The Firms

October 6, 2011 2:24 PM

Crowell Hit with Ethics Complaint Over Inbreeding Comment

Posted by Brian Baxter

UPDATE: 10/7/11, 10:58 a.m. EDT. A federal judge in Washington, D.C., has ruled in favor of West Virginia state regulators and coal industry lawyers from Crowell & Moring and Bailey & Glasser in a fight against tougher EPA controls on mountaintop mining. The Am Law Litigation Daily has more on the decision.

Crowell & Moring has been hit with an ethics complaint over a controversial client memo issued earlier this year in response to an academic study exploring possible links between mountaintop coal mining and birth defects in the Appalachian region.

Jason Huber, an Appalachia native and assistant professor at the Charlotte School of Law, filed the complaint on Tuesday against four Crowell lawyers with the Office of Bar Counsel in Washington, D.C.

At issue is a three-page critique of a study conducted by researchers from West Virginia University and Washington State University posted on Crowell's Web site on June 28 in the form of a client memo. (Click here for a copy of Huber's 58-page complaint, which includes the Crowell memo and other attached exhibits.)

The study in question concluded that Appalachians who live in areas near sites affected by the controversial process of mountaintop removal mining are more prone to suffer from birth defects than those who do not.

The Crowell critique—authored by D.C.–based partners Clifford Zatz, William Anderson, and Kirsten Nathanson, along with counsel Monica Welt—criticized the study's methodology, claiming that it lumped an array of unrelated birth defects together while discounting similar incidence rates in areas unaffected by mountaintop mining.

The Crowell lawyers—all of whom handle torts, product liability, and environmental matters—also wrote that the study "failed to account for consanquinity [sic], one of the most prominent sources of birth defects." Local news reports at the time noted that consanguinity, the correct spelling for a word that refers to the interrelatedness of people who share a common blood line, is no more prevalent in Appalachia than in other areas of the country.

When a storm of protests followed, Crowell yanked the controversial memo off its site and apologized to those it had offended. Amid the uproar, news reports noted Crowell's ties to the National Mining Association and top mining industry clients like Massey Energy—a company that was sold earlier this year to Alpha Natural Resources in a $7.1 billion cash-and-stock deal.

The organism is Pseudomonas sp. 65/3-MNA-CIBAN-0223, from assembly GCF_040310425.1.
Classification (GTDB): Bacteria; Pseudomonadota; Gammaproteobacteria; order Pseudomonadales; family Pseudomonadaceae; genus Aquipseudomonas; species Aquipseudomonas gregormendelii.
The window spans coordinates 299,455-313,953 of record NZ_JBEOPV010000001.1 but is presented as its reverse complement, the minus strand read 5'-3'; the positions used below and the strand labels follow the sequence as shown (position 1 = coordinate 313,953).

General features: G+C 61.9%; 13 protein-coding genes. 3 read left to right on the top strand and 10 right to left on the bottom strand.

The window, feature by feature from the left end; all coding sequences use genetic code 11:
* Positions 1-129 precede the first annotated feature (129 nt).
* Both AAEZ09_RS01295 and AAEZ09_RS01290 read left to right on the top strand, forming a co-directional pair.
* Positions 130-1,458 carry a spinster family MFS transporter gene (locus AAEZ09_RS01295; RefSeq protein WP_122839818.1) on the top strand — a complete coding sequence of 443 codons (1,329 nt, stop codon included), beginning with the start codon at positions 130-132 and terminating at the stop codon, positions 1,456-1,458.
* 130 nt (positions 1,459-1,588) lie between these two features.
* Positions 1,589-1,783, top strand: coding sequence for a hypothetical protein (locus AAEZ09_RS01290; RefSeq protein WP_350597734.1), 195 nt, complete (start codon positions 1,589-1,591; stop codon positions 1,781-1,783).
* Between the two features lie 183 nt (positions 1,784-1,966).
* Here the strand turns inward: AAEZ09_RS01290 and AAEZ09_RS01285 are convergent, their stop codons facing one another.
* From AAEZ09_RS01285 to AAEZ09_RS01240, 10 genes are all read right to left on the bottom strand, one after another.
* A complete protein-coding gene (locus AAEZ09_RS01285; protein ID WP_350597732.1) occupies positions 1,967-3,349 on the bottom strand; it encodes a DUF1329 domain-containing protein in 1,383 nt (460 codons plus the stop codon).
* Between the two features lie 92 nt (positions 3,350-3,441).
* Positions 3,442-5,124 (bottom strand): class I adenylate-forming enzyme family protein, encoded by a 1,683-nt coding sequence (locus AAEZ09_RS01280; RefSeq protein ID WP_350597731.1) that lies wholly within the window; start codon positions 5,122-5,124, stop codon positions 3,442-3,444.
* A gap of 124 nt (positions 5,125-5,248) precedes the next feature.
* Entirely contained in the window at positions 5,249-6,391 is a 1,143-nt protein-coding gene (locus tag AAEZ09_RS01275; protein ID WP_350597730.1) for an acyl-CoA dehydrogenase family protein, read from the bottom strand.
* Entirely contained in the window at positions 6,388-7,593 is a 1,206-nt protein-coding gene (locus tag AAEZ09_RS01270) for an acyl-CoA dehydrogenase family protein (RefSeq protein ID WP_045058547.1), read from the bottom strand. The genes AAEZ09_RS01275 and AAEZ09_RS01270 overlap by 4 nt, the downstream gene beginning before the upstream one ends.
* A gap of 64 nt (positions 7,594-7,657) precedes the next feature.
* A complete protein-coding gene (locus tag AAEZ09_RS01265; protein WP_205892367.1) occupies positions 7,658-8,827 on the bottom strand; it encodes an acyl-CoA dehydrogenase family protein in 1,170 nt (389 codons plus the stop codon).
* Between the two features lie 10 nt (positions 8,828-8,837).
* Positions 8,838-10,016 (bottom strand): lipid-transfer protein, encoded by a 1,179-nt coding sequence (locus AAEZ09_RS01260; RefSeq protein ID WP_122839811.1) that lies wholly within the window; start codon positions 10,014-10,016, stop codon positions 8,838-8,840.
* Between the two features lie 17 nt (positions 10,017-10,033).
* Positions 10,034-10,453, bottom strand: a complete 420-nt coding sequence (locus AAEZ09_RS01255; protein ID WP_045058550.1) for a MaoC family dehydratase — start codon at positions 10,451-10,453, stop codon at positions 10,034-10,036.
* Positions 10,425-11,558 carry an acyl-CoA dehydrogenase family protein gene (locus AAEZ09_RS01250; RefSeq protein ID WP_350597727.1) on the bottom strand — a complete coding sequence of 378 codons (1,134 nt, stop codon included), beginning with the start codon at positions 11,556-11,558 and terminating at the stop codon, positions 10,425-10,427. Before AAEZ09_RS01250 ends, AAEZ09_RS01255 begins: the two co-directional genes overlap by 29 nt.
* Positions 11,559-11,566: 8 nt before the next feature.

Reached by phone Thursday, Huber told The Am Law Daily that he filed the ethics complaint because the Crowell lawyers "ran afoul of their ethical and moral obligations as attorneys in soliciting business from the mining industry" through their criticism of the birth defects study.

The Crowell memo, Huber says, contained "material misrepresentations about the Appalachian people," which he feels should lead to some professional sanctions against the lawyers involved.

"Any reasonable person would be offended when you have this type of lawyer advertising that contains these type of misrepresentations in order to solicit business to advance their own pecuniary interest," adds Huber, who has taught at Charlotte law school for the past three years.

Before heading to Charlotte, Huber held a two-year teaching fellowship at the University of Chicago's Edwin F. Mandel Legal Aid Clinic and spent 11 years practicing at two-lawyer Forman & Huber in Charleston, W. Va., where he focused on public interest and civil rights litigation.

For its part, Crowell claims Huber is misguided in seeking sanctions against its lawyers over an online alert that was not meant to offend anyone, was quickly removed, and for which the firm has apologized.

"The complaint seeks to convert routine scientific debate into an ethical issue, and it is baseless," Crowell said in a statement provided by a firm spokeswoman. "Our client alert identified several scientific considerations relevant to birth defect studies. We regret that Mr. Huber has chosen to revisit this issue long after we withdrew the communication and apologized for any offense it may have caused in July."

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Highlighting that the law firm could not even spell the word correctly on its own website should be punishment enough. Would you really want to hire them to do anything complicated?

I think the appropriate punishment would be to have Jesco White give them a sensitivity seminar.

Even among lawyers, stupidity usually is not unethical unless it rises to the level of malpractice. Mr. Huber's grandstanding complaint itself raises serious ethical issues.

If the paper did not even dismiss with consanguinity in a footnote, then it seems like that is a legitimate criticism. That popular assumption would lead those who are intelligent and interested to wonder why that potential factor had not been at least addressed.

And who is even listening to this professor? He should sue every person that expresses a view that might fall in line with a business interest using the logic he's given. He belongs in Britain, where the lack of the freedom of speech is used to stifle scientific and intelligent discourse.

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